Howdy! 👋 Today we focus on the content side of things. What sections and elements should your proposals contain? What to avoid at all costs? Some practices we find good and bad will be outlined, so let’s get to reading!
Utility of a proposal
Despite a seemingly obvious purpose of any business proposal, one must consider that the actual goal is different for both parties.
The receiver wishes to get concise, easy to read data and searches for arguments for and against a given proposal. Not just the cost, mind you, though this is important indeed.
The proposal maker (seller) aims to convert. They want as many proposals as humanly possible to get approved. If a data set shows clearly that including or excluding something simply works – they will do it. The actual practices vary between industries. For example, companies offering gas and electricity have found out that simply sending a renewal proposal to a big receiver is not enough. Renewals of this sort are treated as regular bills and often overlooked. Hence they applied some *very* strong wording, going as far as to threatening lack of light and involvement of debt collectors. Yikes.
IT companies are, luckily, less extreme. Since projects differ in scope, most often their proposals contain a summary, an abstract or a background – a restatement of the end customer’s needs. No matter the name, these may had been established via phone, e-mail or during a meeting, and a short summary serves to ensure the customer that yes indeed, this software house, has an idea of what they will be building. From the offering company’s point of view, this small but major section is the key to avoiding huge misunderstanding that can destroy a project later on.
Background does not have to be in the proposal document itself – it can be inside an attachment or e-mail with the proposal.
If a specification was provided by the customer or worked out together, it can serve the purpose of a background. As long as at least a single sentence of very general “what we’re building” is provided – you’re good to go.
The typical length of a background is around 200 words.
2. Time & money
The meat of the proposal and what the customer will be looking at is usually WHEN and HOW MUCH. These don’t have to be 2nd in order, but are definitely at the top of importance.
Avoid providing summed numbers 1st. If I approached you and said “I will build the app you dream of in 2 months and $200K budget” you’d probably find such terms outrageous. 2 entire months is a lot time, and there are certainly companies willing to code cheaper!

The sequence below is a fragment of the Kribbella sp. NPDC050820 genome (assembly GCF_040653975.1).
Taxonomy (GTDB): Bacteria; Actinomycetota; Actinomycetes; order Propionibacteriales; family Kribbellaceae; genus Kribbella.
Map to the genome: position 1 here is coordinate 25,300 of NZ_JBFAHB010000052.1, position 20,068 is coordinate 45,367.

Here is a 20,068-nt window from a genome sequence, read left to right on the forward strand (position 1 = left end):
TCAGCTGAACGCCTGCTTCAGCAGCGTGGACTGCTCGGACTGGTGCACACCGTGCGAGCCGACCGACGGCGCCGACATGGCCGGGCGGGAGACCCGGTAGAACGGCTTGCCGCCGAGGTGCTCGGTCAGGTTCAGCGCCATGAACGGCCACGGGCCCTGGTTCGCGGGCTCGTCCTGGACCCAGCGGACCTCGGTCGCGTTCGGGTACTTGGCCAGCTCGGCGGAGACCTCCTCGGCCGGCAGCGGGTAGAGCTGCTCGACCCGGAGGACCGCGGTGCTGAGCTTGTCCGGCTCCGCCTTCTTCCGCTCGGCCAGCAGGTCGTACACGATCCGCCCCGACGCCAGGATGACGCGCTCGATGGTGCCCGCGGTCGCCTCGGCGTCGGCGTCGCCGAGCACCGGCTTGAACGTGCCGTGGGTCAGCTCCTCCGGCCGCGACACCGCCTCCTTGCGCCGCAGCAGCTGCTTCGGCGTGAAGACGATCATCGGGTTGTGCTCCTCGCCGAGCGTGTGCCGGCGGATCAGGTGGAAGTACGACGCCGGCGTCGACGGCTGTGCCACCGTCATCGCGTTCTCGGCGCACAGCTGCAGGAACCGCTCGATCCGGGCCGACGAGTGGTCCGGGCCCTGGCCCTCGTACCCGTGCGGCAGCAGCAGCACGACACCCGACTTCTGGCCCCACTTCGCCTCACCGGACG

In reality, think back to all the IT projects you have requested or made for your customers. Many of them took months indeed, and chances are, some were even more expensive.
Price and time depend on the scope, so state the scope first!
This can’t be stressed enough. First, list all the modules and things the customer will actually get, outlining the effort needed at every step. First the small chunks, then the bigger ones, and the final sum at the very end.
- They’re getting expert, veteran personnel for their project
- Tools can be rather expensive (especially IDEs and PM tools)
- The project is actually made up of a lot of small, cheap chunks (screens/modules/microservices)
Time is very easy if you operate based on work hour estimates to ballpark costs. Having a nifty “X hours” next to each line leaves you with a task of – gasp! – adding them together to get the final result. Not too had, eh?
If you want to get really fancy and close more deals, consider the following: break the time into smaller chunks as well. Something along the lines of:
- 1 week – UI design
- 3 weeks – MVP
- 4 weeks – Alpha version only for customer
- 6 weeks – Beta version for select users
- 8 weeks – Launch
Notice that intervals between each milestone take just 1 to 2 weeks. For software development it’s hard to regard this as “too much time”. And you know what? It’s exactly 2 months we have mentioned at the start of this section. It does sound more manageable now, doesn’t it?
Some companies go as far as drawing simple timelines with milestones.
3. The why
Chances are, your customer will ask more than just your company for a quote. For some projects these offers will end up in similar figures and time frames. You never know if and when this happens, but it’s good to be prepared, just in case.
Spoiler alert: Since the customer has talked to you, they already like something about you.
This means that you don’t have to think hard on this section. If you had the foresight to ask what caught the customer’s attention in your company – you’re good to go. If not, why not simply ask? Providing this rationale and reminding them why you are a good choice is often beneficial to both parties.
Similarly to background, you may wish to avoid clutter in the proposal proper by moving the rationale to an e-mail with the proposal attached or a separate attachment.
4. The how
This point is the most glaring and obvious omission found out in the wild. I have seen way too many companies supplying a decent proposal and leaving things at that.
What I allude to here is not just the sales process. It’s quite obvious that after radio silence from the customer a salesperson will ask them “heya, is the proposal we sent you okay?”.
Give the customer a clear and easy path to proceed
Your proposals might be great. If the customer takes a look at them and finds them great as well, for heaven’s sake, give them an option to simply say “Hell yeah!”. Preferably something even easier then saying “if you find this good, you call us or send us an e-mail”. A single button leading to quick online signature is definitely a good practice. If you charge anything upfront, a quick online payment gate is also much appreciated. Just remember to take money after the contract is signed.
Stay tuned for the next time 👋